Kez Casey | Jul 21, 2016

British sports car firm, McLaren is looking to step up operations, with reports out of the UK indicating that a dedicated track-ready range could emerge wearing the LT tag.

The biggest news by far however is that McLaren is planning to revive the iconic McLaren F1, this time applied to a GT car, rather than an all-out performance machine.

The latest reports come from Autocar, after discussions with a McLaren insider.

1993 McLaren F1
1993 McLaren F1

The new-generation F1 will retain the original’s central driving position, and three seat capacity, however unlike the ‘no compromises’ original, the new F1 will sit behind the P1 hypercar in the company’s range.

Internal targets for the new model will see it capable of outperforming the 650S, with a higher power-to-weight ratio, whilst being “the most refined McLaren ever sold,” according to the source.

Despite the increasing role of electrification within the company, the new F1 will likely rely solely on a version of McLaren’s existing 3.8 litre twin-turbocharged V8 engine, tuned to around 521kW, higher than the 675LT, but shy of the 542kW P1 tune.

2015 McLaren 675LT
2015 McLaren 675LT

McLaren also has plans to introduce a dedicated range of race ready vehicles to sit at the top of each of its three performance tiers.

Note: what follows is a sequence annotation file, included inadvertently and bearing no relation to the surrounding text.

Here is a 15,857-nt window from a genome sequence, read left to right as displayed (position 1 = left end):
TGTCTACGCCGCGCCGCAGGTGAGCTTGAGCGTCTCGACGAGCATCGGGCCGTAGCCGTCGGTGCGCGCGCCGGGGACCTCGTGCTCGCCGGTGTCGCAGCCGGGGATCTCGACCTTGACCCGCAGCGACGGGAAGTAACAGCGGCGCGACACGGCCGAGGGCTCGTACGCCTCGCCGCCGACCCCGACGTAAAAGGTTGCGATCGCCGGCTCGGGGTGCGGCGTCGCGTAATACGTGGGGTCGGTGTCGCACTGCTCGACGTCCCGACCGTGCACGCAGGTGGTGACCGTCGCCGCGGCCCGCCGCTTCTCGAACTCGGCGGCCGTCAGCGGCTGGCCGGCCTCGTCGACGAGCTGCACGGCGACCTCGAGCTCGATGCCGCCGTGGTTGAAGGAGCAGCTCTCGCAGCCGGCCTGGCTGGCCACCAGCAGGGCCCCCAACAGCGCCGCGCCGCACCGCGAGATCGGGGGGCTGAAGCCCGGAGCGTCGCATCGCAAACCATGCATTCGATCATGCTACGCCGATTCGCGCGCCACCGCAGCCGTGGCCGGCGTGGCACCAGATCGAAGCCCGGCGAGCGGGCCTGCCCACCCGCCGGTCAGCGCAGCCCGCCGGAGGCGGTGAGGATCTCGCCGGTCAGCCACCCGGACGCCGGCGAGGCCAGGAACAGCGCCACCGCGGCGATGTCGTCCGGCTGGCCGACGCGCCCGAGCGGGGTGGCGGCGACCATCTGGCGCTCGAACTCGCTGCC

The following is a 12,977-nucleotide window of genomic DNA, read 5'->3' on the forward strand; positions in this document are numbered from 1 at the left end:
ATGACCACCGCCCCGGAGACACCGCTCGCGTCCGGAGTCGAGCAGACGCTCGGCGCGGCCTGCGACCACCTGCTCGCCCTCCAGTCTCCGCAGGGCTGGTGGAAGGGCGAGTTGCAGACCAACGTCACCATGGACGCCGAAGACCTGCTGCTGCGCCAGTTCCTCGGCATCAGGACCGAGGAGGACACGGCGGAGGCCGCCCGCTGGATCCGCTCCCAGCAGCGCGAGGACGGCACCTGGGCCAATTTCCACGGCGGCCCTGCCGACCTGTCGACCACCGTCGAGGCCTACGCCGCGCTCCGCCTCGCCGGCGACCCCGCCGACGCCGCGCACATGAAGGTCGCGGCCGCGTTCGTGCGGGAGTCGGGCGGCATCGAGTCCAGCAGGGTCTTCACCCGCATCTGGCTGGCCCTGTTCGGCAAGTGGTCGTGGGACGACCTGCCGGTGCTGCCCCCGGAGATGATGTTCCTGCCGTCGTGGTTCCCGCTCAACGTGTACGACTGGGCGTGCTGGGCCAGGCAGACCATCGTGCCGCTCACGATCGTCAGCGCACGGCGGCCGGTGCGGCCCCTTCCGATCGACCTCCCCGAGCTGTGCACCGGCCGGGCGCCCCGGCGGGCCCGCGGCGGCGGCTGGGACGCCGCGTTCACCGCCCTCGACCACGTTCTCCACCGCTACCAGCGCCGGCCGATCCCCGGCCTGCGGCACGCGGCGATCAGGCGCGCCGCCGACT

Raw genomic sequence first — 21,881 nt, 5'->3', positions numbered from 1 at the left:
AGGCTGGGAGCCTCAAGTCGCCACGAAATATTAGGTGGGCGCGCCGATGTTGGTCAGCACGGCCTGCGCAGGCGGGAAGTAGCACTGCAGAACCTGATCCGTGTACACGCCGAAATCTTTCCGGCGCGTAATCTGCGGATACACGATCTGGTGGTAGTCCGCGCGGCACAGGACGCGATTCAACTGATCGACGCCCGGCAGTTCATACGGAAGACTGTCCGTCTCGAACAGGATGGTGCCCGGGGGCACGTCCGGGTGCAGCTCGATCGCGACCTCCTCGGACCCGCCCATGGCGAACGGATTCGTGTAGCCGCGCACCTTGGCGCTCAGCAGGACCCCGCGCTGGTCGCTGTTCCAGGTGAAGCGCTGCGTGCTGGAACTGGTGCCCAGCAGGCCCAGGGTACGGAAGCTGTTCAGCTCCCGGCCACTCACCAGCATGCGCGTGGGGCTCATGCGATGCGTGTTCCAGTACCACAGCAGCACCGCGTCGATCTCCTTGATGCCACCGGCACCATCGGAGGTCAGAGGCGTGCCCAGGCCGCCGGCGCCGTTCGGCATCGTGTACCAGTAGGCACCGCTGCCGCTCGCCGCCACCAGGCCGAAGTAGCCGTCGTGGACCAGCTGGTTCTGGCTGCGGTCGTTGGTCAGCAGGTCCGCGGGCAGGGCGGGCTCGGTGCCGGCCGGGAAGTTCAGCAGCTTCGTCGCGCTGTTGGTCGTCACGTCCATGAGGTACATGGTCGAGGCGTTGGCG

As part of a plan to introduce 15 new models over the next six years, effectively refreshing the entire McLaren line-up, LT will move from being a single model as it is with the previous 675LT, to a range-wide variant.

The first of the new LT series will be applied to McLaren’s Sport Series, which currently comprises the 540C, 570S and 570GT, with more power and handling enhancements, as well as an interpretation of McLaren’s Long Tail styling expected.

Outgoing: the 650S
Outgoing: the 650S

When the Super Series comes in for replacement, the 625C and 650S are both expected to get a performance boost, with a 657LT successor set to arrive a few years later, turning up the heat even further.

Plans for the Ultimate Series cars are less clear, with McLaren working on a successor to the P1, but before that vehicle appears, an all-electric P1 could be introduced based upon the underpinnings of the first P1.

MORE: McLaren News and Reviews

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